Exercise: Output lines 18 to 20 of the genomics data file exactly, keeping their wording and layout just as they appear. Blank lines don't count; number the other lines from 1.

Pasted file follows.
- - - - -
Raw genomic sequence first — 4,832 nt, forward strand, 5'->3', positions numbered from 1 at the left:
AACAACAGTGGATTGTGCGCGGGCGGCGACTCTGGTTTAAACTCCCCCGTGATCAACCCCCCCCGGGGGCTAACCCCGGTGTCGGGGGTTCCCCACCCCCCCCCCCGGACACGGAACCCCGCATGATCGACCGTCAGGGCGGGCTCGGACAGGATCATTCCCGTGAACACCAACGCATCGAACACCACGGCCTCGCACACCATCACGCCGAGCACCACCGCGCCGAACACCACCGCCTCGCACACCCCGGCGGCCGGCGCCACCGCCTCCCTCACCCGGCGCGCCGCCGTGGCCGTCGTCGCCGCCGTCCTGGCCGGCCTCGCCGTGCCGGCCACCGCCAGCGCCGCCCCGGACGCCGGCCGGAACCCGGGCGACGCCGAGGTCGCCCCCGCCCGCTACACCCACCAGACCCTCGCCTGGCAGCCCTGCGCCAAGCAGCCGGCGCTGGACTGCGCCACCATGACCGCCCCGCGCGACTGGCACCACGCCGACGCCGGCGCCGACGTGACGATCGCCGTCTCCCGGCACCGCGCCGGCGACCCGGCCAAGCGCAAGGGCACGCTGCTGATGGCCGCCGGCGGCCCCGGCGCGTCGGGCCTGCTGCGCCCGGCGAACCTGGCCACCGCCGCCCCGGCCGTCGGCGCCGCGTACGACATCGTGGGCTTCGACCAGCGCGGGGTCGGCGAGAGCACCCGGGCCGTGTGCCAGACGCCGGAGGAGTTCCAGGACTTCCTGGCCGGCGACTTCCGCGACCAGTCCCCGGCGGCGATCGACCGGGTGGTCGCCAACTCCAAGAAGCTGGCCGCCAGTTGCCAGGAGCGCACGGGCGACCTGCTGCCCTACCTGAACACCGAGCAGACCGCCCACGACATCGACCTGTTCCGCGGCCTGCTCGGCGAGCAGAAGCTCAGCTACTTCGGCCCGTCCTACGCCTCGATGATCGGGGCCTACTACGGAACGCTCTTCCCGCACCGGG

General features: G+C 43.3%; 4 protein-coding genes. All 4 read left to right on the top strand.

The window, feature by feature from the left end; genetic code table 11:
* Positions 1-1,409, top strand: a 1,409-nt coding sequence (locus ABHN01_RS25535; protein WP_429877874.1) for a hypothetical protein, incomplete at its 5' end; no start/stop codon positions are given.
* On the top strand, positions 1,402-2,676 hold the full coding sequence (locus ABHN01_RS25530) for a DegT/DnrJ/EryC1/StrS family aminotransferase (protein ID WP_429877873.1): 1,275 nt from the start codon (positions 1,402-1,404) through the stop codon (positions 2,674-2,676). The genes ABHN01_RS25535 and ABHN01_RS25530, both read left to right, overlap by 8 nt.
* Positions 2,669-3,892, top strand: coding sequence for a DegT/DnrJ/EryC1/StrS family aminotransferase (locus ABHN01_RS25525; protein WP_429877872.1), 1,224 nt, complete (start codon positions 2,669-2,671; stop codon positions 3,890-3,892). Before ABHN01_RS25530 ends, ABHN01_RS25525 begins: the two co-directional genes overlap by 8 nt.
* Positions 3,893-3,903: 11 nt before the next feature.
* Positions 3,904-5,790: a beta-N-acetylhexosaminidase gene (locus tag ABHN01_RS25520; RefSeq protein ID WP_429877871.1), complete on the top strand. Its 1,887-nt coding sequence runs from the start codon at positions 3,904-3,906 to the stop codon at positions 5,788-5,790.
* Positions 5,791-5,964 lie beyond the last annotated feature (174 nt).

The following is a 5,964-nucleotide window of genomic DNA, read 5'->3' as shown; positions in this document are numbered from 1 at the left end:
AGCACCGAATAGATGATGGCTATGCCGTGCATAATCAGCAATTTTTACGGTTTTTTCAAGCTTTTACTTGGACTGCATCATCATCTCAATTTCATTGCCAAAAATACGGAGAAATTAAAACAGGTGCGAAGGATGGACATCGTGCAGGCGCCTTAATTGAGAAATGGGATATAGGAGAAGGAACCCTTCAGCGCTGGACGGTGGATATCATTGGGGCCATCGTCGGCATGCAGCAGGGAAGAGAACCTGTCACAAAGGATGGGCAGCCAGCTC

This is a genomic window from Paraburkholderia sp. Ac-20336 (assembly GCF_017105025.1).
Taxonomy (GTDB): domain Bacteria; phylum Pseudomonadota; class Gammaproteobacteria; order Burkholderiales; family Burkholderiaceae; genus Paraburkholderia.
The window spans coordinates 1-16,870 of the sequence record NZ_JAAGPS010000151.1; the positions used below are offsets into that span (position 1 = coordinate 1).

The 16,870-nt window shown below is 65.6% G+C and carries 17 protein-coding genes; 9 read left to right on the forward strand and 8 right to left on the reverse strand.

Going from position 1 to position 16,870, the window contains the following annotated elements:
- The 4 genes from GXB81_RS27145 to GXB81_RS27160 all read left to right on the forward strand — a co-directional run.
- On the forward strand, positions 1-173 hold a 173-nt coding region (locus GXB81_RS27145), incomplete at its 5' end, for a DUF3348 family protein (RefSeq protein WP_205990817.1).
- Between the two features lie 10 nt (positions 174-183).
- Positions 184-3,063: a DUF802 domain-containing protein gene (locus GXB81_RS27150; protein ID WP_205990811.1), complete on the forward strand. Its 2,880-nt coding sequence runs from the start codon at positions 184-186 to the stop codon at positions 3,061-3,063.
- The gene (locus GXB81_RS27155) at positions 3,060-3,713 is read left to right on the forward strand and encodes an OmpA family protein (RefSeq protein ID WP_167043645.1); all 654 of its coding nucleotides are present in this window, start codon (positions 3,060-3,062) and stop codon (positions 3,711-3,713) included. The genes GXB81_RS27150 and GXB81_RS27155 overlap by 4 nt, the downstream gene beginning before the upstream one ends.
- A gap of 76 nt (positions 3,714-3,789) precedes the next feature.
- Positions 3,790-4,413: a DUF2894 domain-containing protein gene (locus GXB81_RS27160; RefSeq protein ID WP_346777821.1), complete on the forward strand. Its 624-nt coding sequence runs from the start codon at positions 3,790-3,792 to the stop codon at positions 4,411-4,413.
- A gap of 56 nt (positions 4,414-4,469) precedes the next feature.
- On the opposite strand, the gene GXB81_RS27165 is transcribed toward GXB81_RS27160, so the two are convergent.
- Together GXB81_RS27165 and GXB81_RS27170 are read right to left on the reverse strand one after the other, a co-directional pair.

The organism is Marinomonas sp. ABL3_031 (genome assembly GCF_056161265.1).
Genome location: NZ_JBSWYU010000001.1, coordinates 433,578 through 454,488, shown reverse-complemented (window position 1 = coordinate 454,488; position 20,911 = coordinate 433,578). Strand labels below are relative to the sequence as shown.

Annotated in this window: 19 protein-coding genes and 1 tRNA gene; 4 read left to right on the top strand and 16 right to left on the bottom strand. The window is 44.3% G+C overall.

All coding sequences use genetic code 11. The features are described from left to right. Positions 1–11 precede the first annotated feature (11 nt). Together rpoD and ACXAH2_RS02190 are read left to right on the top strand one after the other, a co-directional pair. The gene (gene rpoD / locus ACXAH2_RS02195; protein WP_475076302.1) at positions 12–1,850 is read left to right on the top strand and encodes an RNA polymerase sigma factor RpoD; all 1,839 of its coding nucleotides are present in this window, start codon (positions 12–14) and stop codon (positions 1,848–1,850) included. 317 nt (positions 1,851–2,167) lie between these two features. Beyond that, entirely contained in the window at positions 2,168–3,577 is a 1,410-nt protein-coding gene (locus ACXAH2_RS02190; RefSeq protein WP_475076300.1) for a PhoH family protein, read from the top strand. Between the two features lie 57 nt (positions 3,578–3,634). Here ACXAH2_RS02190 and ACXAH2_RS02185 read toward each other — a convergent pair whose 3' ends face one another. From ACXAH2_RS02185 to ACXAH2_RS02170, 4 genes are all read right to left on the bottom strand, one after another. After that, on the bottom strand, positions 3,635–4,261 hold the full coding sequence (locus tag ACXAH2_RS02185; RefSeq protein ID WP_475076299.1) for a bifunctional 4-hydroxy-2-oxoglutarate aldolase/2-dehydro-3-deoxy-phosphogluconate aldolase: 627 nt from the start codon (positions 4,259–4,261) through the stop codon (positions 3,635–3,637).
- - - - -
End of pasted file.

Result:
- The 4 genes from GXB81_RS27145 to GXB81_RS27160 all read left to right on the forward strand — a co-directional run.
- On the forward strand, positions 1-173 hold a 173-nt coding region (locus GXB81_RS27145), incomplete at its 5' end, for a DUF3348 family protein (RefSeq protein WP_205990817.1).
- Between the two features lie 10 nt (positions 174-183).